Today, while a majority of the U.S. Senate voted to acquit Donald J. Trump of both articles of impeachment presented by the House, Sen. Mitt Romney stood courageously in defense of ethical government voting to convict. He honored his solemn duty to put country over party. We congratulate and commend him on this act of leadership.

With this Senate impeachment trial and vote to acquit comes the realization that there are many of our politicians willing to let corrupt acts slide in deference to political gain. We have been witness as the Senate chose partisanship over leadership. We have watched them thwart efforts to allow witness testimony — despite continuing disclosures of pertinent information. We have listened as senators, one by one, recited that they knew the president did what he was charged with, yet they were unwilling to act. As leaders of Mormon Women for Ethical Government, we condemn these actions.

The justifications revealed these senators were willing to rationalize wrongdoings for partisan power. For example, Tennessee Sen. Lamar Alexander offered, “There is no need for more evidence to prove something that has already been proven…. [T]he Constitution does not give the Senate the power to remove the president from office and ban him from this year’s ballot simply for actions that are inappropriate.”

Romney countered this with: “The Constitution doesn’t say that if the president did something terribly wrong, let the people decide in the next election what should happen... [I]t says if the president does something terribly wrong, the Senate shall try him. And so the Constitution is plain.”

As advocates for ethical government, we feel obligated to call this senatorial obstruction and rationalization what it is: political corruption. It’s the opposite of ethical government and a betrayal of republican values. We believe one of the core principles of ethical government is that “every government official and institution has a duty to respect the rule of law, including accepted processes for how the law is to be established, executed, and interpreted.” Corruption, on the other hand, is “the abuse of entrusted power for private gain.”

Using the power of the office of the presidency to coerce a favorable re-election result is illegal and corrupt. Impeding the deliverance of nearly $400 million in military aid and withholding a White House visit as a means of strong-arming campaign assistance from a foreign country is unethical, unlawful, and corrupt. Blocking pertinent information and firsthand witnesses from offering testimony — preventing truth from being told — is dishonest and corrupt. Using government mechanisms of justice to punish those who expose illegal behavior is dangerous and invites corruption. Enough!

What lies ahead if the rule of law is not upheld and corruption in government is not rooted out? Corruption will invite the manipulation of policies, institutions, and rules in order to sustain power, status, or wealth. It will hollow out our system of checks and balances and threaten the foundations of democracy. Unfettered, this corruption will spread to every one of our institutions like a metastasizing cancer, rendering them impotent against the very threats they were built to counter. A government infiltrated by corruption and its self-serving ways will not work for the people. Its sole aim will be to enrich and embolden the participants at the peril of our democratic institutions.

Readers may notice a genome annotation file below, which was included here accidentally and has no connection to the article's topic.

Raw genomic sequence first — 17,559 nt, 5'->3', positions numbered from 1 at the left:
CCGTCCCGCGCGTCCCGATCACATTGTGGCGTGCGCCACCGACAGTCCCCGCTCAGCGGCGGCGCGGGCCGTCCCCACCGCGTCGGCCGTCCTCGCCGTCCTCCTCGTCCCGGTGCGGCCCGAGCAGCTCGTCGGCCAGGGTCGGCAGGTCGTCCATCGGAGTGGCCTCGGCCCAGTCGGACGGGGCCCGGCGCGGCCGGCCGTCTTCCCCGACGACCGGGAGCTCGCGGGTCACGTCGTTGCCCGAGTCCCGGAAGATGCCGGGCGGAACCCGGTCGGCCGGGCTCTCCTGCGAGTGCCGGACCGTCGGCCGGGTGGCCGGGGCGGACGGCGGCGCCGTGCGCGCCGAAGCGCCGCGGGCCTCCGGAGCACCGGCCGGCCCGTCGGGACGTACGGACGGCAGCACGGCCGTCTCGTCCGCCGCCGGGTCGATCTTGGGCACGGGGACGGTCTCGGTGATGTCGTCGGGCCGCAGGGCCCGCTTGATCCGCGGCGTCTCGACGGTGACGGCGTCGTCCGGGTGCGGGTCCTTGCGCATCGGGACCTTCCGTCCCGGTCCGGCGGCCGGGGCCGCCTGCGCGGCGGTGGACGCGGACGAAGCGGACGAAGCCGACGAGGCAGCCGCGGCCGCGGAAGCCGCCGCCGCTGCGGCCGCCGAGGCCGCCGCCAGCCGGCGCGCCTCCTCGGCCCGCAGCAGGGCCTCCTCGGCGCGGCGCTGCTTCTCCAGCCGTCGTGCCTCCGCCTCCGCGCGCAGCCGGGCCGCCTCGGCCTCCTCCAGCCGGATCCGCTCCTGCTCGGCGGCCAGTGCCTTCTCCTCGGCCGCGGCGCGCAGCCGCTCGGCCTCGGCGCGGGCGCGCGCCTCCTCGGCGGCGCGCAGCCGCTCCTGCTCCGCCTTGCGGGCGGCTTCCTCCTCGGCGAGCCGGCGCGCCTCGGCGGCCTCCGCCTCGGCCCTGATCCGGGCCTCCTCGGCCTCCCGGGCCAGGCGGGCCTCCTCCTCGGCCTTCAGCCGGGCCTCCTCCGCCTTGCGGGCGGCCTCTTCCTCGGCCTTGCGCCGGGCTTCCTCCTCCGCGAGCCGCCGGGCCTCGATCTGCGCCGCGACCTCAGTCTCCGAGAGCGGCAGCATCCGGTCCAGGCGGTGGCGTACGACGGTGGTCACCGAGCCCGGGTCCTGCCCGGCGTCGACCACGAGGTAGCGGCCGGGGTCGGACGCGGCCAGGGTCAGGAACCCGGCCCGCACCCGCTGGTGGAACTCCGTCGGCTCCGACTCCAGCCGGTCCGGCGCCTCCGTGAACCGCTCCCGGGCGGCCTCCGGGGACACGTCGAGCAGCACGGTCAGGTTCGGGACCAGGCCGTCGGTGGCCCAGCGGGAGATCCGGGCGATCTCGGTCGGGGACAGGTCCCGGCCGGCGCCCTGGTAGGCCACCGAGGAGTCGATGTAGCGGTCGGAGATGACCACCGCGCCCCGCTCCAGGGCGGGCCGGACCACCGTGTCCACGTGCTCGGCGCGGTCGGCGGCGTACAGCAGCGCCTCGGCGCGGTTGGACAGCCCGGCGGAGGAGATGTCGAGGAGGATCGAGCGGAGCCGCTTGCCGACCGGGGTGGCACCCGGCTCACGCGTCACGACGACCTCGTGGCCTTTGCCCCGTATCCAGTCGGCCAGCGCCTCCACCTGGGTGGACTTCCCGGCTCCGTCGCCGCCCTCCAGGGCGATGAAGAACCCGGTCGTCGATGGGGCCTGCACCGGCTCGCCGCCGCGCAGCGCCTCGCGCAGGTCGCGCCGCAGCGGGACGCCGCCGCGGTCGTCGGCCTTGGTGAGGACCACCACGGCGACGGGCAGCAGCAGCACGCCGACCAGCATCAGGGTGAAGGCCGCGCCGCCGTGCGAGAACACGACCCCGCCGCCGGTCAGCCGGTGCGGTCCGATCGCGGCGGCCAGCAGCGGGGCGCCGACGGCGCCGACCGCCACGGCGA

We believe our fellow Americans are allies in this battle against corruption. They too want to stop this cancer before the voice of the people is overpowered and accountability to the rule of law disappears. We believe that Americans, by and large, also hold an inherent respect for the rule of law.

With this deep commitment, we call upon our fellow Americans to fight to empower our institutions — regardless of whether it serves our partisan interests — to turn the tide of encroaching corruption. We cannot allow dangerous ideas that give power to one man’s self-promotion — in the guise of common good — the tiniest of footholds. We must reject this propaganda and call on our leaders to, in turn, reject the absurdities being purported so we don’t fall prey to atrocities that follow.

Romney took significant political risks when he rose in courage and voted for both sworn witnesses and conviction in the impeachment trial. He honored the obligations and oath of his office — speaking with integrity and moral authority. This is what leadership looks like and we are grateful.

But with the Senate vote for acquittal, the American people recognize that politicians are not going to save us from corruption. Without more leaders like Romney, we are our only liberators. We need our fellow citizens to recognize affronts to the rule of law, to reject corruption, and to elect leaders with integrity and courage.

We need leaders to step away from the fray and pursue concerted efforts to offer up hope to a weary nation that corruption — especially political corruption — will be eradicated and ethical government will prevail. We must work together to protect our democracy.

Wendy Dennehy


Lisa Rampton Halverson


Wendy Dennehy and Lisa Rampton Halverson are senior directors for Mormon Women for Ethical Government.